Cells from the centre of tumours are most likely to spread around the body

Research published in the journal Nature Ecology and Evolution led by scientists from the Francis Crick Institute, Royal Marsden, University College London and Cruces University Hospital has found that cells from different parts of kidney tumours behave differently. The researchers have discovered that cells from the centre of a kidney cancer tumour are the most aggressive and are more likely to spread around the body.

When cancer cells spread to other parts of the body they can take hold in other distant organs and grow to form secondary tumours or metastases. When this happens, the cancer is much harder to treat. Understanding how cancer cells spread could lead to new treatments to stop the development of metastases.

The researchers, led by Dr Samra Turajlic from the Francis Crick Institute and one of KCSN’s trustees, analysed 756 cancer biopsy samples from the TRACERx Renal study. They looked at biopsies from different parts of kidney tumours and found that the cells at the centre of tumours are less stable and more likely to spread around the body. Cells at the edge of the tumour were less likely to spread and had lower rates of growth and genetic damage. They explained this by suggesting that cancer cells in the centre of a tumour lack blood supply and oxygen and have to adapt to survive. This makes them stronger and more aggressive.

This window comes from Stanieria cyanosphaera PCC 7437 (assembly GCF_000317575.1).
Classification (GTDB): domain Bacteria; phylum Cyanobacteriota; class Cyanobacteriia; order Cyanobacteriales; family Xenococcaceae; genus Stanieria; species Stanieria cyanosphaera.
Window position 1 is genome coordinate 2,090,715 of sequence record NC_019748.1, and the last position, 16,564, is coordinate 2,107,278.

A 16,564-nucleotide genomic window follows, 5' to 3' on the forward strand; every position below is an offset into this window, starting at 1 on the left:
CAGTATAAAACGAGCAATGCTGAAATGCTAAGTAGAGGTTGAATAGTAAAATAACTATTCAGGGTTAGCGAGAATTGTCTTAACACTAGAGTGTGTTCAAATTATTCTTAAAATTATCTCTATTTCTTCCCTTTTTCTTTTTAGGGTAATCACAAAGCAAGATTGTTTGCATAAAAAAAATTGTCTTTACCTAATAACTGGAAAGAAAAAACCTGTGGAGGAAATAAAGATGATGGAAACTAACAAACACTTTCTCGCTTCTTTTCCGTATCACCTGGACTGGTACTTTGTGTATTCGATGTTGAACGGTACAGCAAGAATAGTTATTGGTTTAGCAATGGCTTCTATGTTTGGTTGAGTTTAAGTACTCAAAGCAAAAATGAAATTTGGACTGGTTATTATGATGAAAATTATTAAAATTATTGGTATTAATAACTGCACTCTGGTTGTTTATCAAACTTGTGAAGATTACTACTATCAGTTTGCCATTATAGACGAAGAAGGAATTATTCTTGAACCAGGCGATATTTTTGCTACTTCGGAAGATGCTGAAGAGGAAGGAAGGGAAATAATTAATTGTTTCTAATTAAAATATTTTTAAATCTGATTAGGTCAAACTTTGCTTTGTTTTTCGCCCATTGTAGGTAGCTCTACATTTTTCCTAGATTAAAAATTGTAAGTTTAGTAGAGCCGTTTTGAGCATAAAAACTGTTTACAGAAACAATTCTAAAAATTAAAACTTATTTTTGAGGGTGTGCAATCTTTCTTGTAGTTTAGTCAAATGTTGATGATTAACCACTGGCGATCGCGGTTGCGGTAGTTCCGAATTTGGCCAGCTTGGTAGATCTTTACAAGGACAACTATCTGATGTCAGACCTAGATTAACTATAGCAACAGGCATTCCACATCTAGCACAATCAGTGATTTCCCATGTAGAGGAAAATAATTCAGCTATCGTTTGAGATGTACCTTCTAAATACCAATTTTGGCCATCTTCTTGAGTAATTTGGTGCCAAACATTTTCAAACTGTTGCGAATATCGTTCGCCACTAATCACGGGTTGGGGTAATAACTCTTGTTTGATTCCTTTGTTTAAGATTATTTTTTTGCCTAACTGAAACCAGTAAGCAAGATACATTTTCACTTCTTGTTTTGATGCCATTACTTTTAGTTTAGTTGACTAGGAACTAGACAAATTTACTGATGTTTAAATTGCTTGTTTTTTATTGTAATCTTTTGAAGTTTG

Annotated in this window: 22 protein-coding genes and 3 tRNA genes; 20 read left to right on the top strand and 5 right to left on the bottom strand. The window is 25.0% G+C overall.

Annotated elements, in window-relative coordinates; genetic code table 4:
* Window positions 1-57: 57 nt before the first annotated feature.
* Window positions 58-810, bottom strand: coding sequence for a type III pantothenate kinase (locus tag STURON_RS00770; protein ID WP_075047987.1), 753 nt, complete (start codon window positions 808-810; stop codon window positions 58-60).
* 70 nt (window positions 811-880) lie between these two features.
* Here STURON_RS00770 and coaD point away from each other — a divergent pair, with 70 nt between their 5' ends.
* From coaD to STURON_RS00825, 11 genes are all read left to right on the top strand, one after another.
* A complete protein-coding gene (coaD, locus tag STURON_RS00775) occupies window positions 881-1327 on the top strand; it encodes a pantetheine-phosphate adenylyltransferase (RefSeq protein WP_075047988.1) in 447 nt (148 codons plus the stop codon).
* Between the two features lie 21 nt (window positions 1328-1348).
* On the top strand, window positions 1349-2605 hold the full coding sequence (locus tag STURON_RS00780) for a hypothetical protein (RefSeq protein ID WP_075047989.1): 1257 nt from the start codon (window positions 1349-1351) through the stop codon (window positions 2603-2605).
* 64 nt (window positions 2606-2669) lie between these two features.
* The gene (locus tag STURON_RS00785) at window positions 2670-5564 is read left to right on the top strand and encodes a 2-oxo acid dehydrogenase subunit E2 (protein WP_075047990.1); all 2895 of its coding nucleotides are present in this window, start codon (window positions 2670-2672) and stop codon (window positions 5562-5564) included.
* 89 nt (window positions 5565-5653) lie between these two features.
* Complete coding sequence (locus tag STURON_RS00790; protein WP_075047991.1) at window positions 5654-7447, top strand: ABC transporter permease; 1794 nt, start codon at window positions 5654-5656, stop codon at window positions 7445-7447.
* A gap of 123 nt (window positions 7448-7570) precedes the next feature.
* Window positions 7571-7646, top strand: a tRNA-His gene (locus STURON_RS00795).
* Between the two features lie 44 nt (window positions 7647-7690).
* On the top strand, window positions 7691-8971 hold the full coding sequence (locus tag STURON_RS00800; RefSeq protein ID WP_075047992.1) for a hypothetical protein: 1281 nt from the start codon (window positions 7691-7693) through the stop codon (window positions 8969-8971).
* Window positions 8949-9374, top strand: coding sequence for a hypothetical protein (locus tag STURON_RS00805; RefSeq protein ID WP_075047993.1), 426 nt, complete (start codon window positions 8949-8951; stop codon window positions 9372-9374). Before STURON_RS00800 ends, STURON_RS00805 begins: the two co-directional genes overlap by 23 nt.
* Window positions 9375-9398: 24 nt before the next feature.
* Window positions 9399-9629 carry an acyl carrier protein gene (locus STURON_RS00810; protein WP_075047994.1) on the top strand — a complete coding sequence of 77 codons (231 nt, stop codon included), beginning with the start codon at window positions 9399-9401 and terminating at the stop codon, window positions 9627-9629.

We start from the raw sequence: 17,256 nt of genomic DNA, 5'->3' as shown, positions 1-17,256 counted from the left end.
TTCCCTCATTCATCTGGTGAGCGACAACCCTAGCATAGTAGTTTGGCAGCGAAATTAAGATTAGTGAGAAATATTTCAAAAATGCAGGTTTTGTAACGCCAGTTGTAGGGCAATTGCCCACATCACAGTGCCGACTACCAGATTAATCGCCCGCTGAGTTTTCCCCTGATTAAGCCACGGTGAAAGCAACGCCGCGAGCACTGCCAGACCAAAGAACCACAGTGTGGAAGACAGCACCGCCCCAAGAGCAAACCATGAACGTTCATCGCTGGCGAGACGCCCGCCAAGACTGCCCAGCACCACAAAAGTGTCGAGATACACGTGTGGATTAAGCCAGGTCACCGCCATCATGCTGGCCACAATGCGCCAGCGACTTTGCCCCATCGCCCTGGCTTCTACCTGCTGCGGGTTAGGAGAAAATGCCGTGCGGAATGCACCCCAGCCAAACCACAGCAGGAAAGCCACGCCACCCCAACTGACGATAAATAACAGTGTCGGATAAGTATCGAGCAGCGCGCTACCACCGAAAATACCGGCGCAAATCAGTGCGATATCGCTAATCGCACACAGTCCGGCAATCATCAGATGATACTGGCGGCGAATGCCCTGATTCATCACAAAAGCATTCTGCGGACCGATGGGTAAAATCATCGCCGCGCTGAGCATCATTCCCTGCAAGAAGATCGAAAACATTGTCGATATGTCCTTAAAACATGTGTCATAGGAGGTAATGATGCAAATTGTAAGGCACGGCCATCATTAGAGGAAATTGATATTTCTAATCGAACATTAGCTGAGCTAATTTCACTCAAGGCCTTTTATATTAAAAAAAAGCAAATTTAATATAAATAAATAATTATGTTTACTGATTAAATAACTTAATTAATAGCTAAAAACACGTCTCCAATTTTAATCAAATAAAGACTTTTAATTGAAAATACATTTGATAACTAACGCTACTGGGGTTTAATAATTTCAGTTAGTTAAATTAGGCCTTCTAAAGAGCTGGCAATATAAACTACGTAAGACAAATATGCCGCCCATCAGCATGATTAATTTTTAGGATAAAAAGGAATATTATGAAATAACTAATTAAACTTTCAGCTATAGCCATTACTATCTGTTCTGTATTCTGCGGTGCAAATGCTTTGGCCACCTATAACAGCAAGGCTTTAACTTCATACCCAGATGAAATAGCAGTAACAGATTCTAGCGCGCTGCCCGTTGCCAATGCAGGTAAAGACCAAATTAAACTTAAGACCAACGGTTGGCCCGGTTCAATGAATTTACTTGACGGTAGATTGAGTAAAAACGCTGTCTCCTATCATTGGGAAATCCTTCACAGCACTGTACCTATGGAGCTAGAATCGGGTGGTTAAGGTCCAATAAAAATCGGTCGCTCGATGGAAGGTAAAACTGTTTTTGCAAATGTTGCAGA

The scientists also looked at how the cancer cells spread from the middle of the tumour by ‘jumping’ over other tumour cells. However, most tumour cells grow in the local area.

These findings are important for the development of treatments that target the core of the tumour to destroy the most aggressive tumour cells.

Read more in Science Daily here 

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